In 1985, the state of Maine recognized the obvious and outstanding choice for its Official State Cat: the Maine Coon Cat.
This state seems to love all kinds of cats: more than 46% of Maine households have cats.
Maine Coon Cats are the only breed developed in the United States, from a mixture of natural North American cats and long-haired foreign breeds. Their name probably comes from their big bushy tails, which are often ringed, and can be as long as 14 inches!
These cats are tall, muscular, and big-boned. Their long thick water-resistant triple coats, long bushy tails, heavily furred ears, and big round tufted feet are perfect for Maine’s harsh winters. They weigh between 10 and 25 pounds. It takes between 3 to 5 years for Maine Coons to reach their full size.
Maine Coon Cats have above average intelligence. They are affectionate with their families, but very independent, and cautious around strangers. They have large eyes and ears, which are often topped by black tufts, and they can be chatterboxes – they make a distinctive chirping trill, in addition to more typical cat noises, but they are much softer-voiced than that more famous feline talker, the Siamese.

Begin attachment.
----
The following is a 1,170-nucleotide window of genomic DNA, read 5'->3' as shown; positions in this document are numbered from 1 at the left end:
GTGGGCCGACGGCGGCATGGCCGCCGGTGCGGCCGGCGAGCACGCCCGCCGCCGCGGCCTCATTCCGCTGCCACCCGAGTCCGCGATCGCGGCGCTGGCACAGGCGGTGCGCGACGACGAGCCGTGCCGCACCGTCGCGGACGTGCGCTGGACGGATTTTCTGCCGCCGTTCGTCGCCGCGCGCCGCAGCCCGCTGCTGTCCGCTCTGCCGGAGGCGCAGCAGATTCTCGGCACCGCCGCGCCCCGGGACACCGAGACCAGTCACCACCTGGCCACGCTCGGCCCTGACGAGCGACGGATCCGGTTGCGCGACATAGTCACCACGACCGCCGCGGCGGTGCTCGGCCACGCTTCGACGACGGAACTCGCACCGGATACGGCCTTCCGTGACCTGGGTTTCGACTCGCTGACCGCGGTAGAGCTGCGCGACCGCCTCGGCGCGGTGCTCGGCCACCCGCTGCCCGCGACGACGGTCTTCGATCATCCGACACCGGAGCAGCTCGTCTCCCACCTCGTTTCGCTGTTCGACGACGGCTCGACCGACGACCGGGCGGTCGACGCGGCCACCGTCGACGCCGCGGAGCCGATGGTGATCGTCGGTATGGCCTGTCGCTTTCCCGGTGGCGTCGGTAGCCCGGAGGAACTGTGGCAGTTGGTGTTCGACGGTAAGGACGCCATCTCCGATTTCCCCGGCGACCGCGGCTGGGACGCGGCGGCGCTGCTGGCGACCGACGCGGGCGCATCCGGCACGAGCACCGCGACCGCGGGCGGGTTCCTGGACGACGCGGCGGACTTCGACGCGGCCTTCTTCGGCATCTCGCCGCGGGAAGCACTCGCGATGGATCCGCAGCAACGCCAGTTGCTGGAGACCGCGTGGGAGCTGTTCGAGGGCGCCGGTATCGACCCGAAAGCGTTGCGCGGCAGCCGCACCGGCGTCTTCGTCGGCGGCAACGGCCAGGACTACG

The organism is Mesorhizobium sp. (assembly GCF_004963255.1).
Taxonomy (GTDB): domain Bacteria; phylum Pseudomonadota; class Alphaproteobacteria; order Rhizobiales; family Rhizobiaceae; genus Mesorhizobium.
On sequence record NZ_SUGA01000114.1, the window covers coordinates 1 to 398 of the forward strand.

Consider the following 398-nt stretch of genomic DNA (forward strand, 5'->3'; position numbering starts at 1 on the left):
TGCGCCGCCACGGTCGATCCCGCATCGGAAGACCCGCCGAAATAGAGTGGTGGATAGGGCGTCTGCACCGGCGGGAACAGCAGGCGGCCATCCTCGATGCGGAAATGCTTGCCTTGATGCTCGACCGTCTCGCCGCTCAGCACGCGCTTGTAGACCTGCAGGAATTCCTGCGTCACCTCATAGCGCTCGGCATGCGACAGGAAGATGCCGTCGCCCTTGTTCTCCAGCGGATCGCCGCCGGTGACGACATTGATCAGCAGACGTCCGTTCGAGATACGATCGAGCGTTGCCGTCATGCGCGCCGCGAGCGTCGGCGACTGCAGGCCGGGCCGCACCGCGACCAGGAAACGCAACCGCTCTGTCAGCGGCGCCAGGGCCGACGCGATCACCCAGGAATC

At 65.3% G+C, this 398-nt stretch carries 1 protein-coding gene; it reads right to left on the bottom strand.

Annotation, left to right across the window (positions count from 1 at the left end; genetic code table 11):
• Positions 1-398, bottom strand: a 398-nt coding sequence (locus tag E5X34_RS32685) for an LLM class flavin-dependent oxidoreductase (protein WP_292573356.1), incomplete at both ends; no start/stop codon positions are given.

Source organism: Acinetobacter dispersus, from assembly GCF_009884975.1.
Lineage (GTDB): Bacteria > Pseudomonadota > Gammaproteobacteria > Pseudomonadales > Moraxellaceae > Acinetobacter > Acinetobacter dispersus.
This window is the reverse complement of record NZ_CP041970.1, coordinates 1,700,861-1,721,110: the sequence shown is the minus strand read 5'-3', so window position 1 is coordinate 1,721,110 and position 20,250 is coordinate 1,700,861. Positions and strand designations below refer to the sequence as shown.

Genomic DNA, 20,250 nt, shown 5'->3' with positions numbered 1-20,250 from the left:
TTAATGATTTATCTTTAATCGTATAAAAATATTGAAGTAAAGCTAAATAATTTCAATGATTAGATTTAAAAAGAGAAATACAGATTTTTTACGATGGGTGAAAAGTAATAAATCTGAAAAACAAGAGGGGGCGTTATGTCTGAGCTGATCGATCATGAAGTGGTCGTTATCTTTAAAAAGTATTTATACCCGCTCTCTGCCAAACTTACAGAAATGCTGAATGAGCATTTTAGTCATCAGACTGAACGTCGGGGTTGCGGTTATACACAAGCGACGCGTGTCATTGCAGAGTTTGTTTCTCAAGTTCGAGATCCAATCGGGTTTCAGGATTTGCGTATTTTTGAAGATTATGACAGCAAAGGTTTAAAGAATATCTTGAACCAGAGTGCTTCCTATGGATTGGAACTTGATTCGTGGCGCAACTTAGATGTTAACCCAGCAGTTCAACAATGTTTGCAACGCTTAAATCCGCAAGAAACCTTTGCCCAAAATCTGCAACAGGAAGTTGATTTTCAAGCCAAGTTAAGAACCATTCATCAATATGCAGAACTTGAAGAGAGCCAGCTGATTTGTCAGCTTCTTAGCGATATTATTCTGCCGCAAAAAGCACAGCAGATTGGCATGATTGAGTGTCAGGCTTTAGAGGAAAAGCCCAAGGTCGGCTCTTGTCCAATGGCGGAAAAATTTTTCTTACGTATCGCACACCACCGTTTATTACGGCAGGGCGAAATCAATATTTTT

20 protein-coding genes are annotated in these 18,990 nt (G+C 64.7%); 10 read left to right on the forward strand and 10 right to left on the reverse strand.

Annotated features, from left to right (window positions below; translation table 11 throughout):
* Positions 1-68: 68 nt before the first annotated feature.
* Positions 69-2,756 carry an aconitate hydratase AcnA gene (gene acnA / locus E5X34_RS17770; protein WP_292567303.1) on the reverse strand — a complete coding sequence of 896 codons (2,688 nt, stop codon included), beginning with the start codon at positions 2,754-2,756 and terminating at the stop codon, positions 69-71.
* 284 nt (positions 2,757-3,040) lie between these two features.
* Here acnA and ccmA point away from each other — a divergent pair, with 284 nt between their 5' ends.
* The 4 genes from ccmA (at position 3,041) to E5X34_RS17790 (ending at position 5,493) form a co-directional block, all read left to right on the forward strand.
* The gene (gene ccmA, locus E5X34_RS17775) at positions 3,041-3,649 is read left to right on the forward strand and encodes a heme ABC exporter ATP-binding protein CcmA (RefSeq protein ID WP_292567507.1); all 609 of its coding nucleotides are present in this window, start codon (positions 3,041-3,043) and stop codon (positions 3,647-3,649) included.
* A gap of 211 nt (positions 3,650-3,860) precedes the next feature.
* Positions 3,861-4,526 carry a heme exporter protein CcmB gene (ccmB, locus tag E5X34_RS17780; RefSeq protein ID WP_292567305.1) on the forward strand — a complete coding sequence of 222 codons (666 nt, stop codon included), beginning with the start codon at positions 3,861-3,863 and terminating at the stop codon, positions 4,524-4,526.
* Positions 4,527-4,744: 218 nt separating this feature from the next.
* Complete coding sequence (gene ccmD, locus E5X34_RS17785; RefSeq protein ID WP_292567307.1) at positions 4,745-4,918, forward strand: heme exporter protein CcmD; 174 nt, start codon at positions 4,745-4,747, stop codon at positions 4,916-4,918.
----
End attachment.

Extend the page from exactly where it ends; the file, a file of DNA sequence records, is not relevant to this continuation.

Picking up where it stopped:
Most Maine Coon Cat breeders believe they are a mix of native domestic shorthairs and foreign longhairs – either Angora types introduced by New England seamen, or even longhairs brought by Norsemen. But there’s a legend that the original Angoras belonged to Marie Antoinette – they supposedly made it aboard her escape ship and came to America, while she wound up going to the guillotine!
There are more U.S. states that have Official State Dogs, but now 4 states have State Cats, and in 1982 Florida named the Florida Panther as an Official State Mammal to help protect this endangered Big Cat.